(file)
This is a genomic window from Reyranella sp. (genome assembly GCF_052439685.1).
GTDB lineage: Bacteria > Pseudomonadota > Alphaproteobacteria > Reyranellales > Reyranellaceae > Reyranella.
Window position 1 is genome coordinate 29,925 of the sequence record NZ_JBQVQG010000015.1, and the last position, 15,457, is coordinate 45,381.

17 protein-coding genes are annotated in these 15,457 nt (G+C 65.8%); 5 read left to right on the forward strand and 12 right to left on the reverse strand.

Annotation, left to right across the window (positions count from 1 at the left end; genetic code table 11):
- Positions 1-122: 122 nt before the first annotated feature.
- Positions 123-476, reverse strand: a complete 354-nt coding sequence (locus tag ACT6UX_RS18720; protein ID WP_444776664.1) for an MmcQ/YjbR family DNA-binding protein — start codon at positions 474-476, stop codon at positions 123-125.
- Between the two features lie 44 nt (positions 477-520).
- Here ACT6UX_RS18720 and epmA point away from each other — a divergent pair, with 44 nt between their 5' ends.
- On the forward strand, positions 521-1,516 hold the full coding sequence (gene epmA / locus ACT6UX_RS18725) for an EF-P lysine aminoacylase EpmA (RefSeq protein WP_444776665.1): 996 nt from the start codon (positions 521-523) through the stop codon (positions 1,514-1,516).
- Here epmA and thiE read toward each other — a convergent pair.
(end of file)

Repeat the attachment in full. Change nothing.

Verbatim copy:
This is a genomic window from Reyranella sp. (genome assembly GCF_052439685.1).
GTDB lineage: Bacteria > Pseudomonadota > Alphaproteobacteria > Reyranellales > Reyranellaceae > Reyranella.
Window position 1 is genome coordinate 29,925 of the sequence record NZ_JBQVQG010000015.1, and the last position, 15,457, is coordinate 45,381.

17 protein-coding genes are annotated in these 15,457 nt (G+C 65.8%); 5 read left to right on the forward strand and 12 right to left on the reverse strand.

Annotation, left to right across the window (positions count from 1 at the left end; genetic code table 11):
- Positions 1-122: 122 nt before the first annotated feature.
- Positions 123-476, reverse strand: a complete 354-nt coding sequence (locus tag ACT6UX_RS18720; protein ID WP_444776664.1) for an MmcQ/YjbR family DNA-binding protein — start codon at positions 474-476, stop codon at positions 123-125.
- Between the two features lie 44 nt (positions 477-520).
- Here ACT6UX_RS18720 and epmA point away from each other — a divergent pair, with 44 nt between their 5' ends.
- On the forward strand, positions 521-1,516 hold the full coding sequence (gene epmA / locus ACT6UX_RS18725) for an EF-P lysine aminoacylase EpmA (RefSeq protein WP_444776665.1): 996 nt from the start codon (positions 521-523) through the stop codon (positions 1,514-1,516).
- Here epmA and thiE read toward each other — a convergent pair.